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California Appears Headed Back To Drought

Frank Gehrke of California's Department of Water Resources checks the snowpack depth with Courtney Obergfell and Michelle Mead of the National Weather Service.
Rich Pedroncelli
Frank Gehrke of California's Department of Water Resources checks the snowpack depth with Courtney Obergfell and Michelle Mead of the National Weather Service.

Federal weather officials say that California is headed into another drought with severely dry conditions in three counties that are home to one-quarter of the state's population.

That assessment, released Thursday by the U.S. Drought Monitor, says that 44 percent of the state is experiencing a moderate drought.

State researchers independently measure the Sierra Mountains snowpack which accounts for about a 30 percent of California's water supply. State officials say the snowpack is less than about a third of normal for this time of the year.

As the San Francisco Chronicle reports,

"If the weather continues to be warm and dry through the first week or two of February, as forecasters expect, even less water will come from the mountain snow.

"'Right now we have a snowpack that is very close to the all-time record low for this time of year,' said Daniel Swain, a climate scientist at UCLA who closely tracks California's water supplies.

"Not only are we not adding to this dismal snowpack, but we're detracting from it," he said, noting that high temperatures may begin melting snow at lower elevations. "We're going to be going in the wrong direction for the next couple of weeks."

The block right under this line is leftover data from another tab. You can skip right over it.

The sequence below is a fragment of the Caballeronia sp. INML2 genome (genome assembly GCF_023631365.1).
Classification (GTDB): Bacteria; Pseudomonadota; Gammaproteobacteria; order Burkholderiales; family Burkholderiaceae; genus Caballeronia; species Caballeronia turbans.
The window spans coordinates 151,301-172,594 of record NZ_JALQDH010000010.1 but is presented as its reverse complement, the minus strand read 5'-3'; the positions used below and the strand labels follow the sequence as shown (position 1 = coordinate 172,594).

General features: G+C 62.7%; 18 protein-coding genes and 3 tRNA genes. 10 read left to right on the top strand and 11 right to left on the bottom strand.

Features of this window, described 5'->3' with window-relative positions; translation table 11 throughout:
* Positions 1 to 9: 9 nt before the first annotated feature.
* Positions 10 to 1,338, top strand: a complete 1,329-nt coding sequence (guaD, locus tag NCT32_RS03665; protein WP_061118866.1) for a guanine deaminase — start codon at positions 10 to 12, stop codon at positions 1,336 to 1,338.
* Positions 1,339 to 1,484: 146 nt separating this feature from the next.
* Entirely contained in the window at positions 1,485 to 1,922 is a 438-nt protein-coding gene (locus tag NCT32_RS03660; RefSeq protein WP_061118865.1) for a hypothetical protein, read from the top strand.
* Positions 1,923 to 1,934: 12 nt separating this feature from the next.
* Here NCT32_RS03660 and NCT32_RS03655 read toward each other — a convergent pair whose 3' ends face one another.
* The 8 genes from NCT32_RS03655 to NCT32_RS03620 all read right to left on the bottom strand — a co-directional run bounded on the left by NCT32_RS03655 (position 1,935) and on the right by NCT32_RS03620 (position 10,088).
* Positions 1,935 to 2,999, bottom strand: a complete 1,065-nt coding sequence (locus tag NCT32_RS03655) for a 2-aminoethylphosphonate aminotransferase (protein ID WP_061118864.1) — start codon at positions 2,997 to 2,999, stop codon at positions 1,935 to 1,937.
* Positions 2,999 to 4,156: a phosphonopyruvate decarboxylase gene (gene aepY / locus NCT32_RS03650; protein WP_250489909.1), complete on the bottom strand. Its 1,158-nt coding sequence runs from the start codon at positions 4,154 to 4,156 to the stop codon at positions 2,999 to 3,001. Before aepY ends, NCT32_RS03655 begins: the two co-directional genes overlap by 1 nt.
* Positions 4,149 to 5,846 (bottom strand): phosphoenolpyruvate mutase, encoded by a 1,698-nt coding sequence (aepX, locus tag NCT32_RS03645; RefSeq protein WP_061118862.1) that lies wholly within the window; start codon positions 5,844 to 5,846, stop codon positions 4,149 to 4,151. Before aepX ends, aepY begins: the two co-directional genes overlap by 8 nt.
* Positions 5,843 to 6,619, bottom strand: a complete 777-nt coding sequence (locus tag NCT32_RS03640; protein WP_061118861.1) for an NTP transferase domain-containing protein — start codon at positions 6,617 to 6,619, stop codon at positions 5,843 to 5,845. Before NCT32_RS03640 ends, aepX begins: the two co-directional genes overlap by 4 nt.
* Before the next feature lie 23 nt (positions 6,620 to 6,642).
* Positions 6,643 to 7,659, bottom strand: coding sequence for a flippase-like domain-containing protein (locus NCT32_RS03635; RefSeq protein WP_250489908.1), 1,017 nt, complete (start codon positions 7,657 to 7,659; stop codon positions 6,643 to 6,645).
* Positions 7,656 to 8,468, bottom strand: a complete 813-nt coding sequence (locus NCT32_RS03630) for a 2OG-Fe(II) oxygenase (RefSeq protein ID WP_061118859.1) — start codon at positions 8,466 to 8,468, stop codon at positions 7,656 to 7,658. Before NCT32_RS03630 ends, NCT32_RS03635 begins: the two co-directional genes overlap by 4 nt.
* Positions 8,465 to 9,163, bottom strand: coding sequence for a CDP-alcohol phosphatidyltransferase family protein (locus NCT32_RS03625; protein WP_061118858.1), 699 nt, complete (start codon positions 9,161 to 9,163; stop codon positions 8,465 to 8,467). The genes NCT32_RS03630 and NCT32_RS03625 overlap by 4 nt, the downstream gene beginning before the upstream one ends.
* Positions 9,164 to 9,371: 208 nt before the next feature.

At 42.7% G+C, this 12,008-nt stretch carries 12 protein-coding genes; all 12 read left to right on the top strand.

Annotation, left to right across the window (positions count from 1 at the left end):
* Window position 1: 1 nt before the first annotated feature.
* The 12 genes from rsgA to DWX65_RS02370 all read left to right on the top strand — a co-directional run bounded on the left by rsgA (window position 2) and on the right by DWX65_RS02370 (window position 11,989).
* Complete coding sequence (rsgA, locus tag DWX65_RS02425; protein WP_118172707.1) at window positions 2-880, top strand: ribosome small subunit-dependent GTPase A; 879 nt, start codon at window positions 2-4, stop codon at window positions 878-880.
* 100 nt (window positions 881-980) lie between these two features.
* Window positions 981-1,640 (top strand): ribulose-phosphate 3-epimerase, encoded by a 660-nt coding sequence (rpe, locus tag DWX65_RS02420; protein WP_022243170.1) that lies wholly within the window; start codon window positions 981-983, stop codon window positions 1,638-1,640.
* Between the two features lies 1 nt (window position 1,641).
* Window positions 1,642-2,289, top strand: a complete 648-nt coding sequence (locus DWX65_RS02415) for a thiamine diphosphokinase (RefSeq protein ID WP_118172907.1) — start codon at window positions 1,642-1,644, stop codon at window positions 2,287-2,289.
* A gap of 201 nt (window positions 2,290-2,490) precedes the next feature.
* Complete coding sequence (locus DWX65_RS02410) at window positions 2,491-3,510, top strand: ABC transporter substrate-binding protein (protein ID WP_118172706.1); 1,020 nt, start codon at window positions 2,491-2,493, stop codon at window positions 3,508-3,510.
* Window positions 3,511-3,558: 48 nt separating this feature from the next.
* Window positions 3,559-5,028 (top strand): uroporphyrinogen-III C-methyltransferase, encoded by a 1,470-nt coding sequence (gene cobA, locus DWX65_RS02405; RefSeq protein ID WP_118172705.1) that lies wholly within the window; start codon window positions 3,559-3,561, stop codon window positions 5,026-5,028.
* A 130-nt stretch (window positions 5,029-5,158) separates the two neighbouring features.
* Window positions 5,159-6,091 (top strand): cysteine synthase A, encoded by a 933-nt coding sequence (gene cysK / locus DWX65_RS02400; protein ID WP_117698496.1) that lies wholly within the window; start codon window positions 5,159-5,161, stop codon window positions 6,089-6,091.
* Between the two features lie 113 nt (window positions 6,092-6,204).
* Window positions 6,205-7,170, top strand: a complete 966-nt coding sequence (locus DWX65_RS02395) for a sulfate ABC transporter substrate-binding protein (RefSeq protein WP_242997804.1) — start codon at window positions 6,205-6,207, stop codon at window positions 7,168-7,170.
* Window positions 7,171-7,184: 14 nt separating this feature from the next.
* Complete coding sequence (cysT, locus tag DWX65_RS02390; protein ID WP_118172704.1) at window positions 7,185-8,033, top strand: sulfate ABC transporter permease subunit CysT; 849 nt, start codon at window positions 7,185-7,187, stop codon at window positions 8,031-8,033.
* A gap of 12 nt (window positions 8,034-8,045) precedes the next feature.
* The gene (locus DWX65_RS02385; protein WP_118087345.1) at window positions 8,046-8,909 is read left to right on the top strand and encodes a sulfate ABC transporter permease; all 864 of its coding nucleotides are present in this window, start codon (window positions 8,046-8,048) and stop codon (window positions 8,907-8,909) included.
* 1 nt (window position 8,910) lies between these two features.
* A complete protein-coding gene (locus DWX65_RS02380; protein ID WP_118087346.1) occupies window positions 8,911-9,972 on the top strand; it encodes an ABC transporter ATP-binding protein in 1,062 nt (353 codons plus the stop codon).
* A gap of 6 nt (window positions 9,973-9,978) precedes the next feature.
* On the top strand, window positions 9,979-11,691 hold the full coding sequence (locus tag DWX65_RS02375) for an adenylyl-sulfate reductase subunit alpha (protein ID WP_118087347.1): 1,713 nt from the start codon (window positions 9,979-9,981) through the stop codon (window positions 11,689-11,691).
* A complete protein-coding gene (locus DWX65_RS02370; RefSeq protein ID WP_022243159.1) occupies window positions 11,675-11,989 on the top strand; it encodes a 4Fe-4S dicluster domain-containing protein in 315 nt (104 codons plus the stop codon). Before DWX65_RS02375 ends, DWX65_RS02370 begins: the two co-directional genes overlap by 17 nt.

Less than a year ago, state officials lifted a state of emergency when a rainy winter in northern California interrupted five years of chronic drought that necessitated mandatory, and unpopular, conservation measures. However, residents in some areas of southern California say the drought never really ended for them. Southern California has seen only one major storm this season and warm temperatures most commonly associated with June are blanketing the region now. The lack of rain in Ventura, Santa Barbara and Los Angeles counties contributed to the conditions leading to the recent catastrophic wildfires.

But state officials aren't giving up hope on this season yet, reports the Associated Press:

"A bright spot, said Doug Carlson, spokesman for the state's Department of Water Resources, which carries out the snowpack surveys, was that reservoirs remain fuller than usual thanks to last year's rain in the state's north."

Copyright 2021 NPR. To see more, visit https://www.npr.org.

Richard Gonzales is NPR's National Desk Correspondent based in San Francisco. Along with covering the daily news of region, Gonzales' reporting has included medical marijuana, gay marriage, drive-by shootings, Jerry Brown, Willie Brown, the U.S. Ninth Circuit, the California State Supreme Court and any other legal, political, or social development occurring in Northern California relevant to the rest of the country.

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